This coming Friday is "graduation" day for the third
cohort of companies fostered by the Imagine K12 accelerator. Here's
where we described the entire program. This week, we're going to start
profiling some of the companies. We'll keep going 'till we've covered all 11
newly hatched firms. If you have used or experienced any of these companies, we
invite you to share your thoughts in the comments section below.
EdCanvas: a virtual
place where teachers can collect and curate digital materials, piecing them
together so as to create a lesson for students or to share with other teachers.
Amy Lin, Gabriel Cebrian and Steven Pell met
while working at Microsoft in Redmond. They were drawn together by their desire to do something in education. Lin played an active role in Seattle-based
Meetups on edtech. She even captured top marks at a Startup Weekend EDU in
Seattle around the idea of creating a product to help teachers communicate with their students.
Bolstered by that success, Lin, Cebrian and Pell pitched their idea to the Imagine K12 founders--and it fell flat. The accelerator had just launched a similar product--Remind 101--and wasn't eager to create a second version. But the team members seemed so promising that Imagine K12 offered them a spot--provided they'd come up with a new idea.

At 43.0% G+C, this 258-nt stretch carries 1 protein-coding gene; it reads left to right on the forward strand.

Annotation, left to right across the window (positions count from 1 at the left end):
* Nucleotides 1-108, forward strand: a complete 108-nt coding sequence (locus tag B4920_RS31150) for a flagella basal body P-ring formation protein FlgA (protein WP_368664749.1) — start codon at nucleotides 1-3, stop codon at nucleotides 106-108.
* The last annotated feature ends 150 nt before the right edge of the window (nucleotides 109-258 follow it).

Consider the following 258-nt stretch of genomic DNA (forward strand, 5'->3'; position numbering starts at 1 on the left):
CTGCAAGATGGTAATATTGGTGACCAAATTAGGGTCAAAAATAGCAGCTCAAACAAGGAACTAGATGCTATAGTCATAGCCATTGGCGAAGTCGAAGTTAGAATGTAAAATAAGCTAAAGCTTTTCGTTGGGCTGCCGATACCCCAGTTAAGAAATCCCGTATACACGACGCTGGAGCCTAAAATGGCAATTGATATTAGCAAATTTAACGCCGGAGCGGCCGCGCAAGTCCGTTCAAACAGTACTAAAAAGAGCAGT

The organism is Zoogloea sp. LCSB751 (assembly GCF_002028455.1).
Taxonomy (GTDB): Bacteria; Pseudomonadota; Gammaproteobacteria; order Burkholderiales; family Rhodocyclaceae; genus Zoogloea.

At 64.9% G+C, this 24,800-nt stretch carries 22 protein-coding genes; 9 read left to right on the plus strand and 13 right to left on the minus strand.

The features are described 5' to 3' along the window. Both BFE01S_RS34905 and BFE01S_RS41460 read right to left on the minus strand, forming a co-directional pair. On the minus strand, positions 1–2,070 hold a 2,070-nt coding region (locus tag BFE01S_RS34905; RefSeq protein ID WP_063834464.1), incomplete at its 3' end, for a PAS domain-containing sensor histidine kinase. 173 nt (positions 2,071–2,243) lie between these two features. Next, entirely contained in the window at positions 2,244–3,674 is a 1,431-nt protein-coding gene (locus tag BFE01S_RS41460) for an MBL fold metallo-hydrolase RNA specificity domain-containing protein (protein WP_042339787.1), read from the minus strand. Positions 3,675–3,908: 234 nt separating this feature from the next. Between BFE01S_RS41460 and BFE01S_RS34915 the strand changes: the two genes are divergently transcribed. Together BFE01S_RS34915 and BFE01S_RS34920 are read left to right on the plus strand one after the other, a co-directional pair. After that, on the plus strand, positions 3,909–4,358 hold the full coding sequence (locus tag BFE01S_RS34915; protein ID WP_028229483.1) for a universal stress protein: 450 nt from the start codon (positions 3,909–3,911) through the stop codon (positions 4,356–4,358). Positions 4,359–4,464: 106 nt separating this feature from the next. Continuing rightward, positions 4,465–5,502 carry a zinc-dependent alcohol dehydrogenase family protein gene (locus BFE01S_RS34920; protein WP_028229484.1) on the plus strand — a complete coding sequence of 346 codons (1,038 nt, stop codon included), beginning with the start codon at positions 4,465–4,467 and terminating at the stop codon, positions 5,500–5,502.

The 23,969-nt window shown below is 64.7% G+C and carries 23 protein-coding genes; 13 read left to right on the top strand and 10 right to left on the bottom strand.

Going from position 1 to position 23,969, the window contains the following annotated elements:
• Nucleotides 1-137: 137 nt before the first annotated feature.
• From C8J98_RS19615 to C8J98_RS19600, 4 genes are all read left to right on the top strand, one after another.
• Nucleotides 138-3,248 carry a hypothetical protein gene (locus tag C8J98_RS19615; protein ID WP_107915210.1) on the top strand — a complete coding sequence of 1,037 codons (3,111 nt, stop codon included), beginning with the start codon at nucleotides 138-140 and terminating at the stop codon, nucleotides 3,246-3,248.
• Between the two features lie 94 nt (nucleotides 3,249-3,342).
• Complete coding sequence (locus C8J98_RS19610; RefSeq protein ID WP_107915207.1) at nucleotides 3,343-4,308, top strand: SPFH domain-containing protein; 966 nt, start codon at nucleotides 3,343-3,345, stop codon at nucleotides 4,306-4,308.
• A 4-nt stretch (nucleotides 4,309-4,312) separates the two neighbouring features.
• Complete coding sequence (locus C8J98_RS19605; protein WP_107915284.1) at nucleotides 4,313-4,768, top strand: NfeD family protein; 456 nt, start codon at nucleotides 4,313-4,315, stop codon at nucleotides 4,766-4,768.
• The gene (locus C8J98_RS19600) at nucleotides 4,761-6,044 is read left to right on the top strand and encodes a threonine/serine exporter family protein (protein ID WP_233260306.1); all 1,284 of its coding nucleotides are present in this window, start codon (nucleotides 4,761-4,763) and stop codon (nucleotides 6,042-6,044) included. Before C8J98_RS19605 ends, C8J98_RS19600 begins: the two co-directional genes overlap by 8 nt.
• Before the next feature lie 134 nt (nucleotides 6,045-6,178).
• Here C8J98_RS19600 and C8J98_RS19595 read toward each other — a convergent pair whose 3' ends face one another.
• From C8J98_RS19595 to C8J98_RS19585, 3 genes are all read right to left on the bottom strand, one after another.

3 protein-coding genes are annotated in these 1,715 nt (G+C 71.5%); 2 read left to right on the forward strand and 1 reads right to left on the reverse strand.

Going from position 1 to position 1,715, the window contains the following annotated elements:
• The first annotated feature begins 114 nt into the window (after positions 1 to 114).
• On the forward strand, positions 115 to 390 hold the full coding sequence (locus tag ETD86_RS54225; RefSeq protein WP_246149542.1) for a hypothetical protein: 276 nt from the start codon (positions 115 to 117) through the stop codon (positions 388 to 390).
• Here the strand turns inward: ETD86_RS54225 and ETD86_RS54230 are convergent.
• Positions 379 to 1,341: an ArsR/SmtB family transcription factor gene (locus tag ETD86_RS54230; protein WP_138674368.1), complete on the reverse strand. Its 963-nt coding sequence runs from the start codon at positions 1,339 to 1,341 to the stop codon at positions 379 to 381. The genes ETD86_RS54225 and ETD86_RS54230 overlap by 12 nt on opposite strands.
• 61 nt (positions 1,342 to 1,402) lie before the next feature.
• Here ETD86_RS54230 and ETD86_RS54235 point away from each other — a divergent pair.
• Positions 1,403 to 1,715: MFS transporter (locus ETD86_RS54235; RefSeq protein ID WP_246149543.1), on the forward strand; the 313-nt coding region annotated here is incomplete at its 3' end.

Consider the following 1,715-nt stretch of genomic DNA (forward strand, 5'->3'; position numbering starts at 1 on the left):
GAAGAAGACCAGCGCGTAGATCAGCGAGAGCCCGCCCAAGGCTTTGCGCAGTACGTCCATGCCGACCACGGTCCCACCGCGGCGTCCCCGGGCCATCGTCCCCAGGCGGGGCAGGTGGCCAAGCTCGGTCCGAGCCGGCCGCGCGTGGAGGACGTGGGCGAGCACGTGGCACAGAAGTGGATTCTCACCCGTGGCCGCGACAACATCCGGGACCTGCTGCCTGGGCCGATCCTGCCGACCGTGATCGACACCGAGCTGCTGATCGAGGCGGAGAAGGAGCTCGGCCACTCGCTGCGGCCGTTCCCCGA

Lin and her colleagues poured themselves into research. By Lin's count they interviewed or talked with 200 teachers over about three weeks, probing the problems and frustrations that they experience every day. Their conclusion:
Teachers were eager to have an easy place where they could collect, annotate
and organize digital materials.
Secur.ly: A cloud-based technology that lets schools filter web traffic easily and can be extended to cover mobile devices that students bring home.
Blocking nasty content has been a bugaboo for the Web since the first picture drifted through the ether. It got worse when YouTube videos flooded into children's devices.
Vinay Mahadik and Bharath Madhusudan were engineers at McAfee Software and Huawei-Symantec, software powerhouses that provide security software (such as programs for cleaning up computer viruses). As they and their extended families began to have children, the two engineers began to scrutinize how to protect children from unwanted content using the latest cloud-based techniques. Over the past decade, NetNanny has become a
popular solution for parents at home. But the downloadable software was designed for parents at home--not schools--and has yet to cover iOS devices.
"The same problem parents have at home is amplified in the schools," says Madhusudan.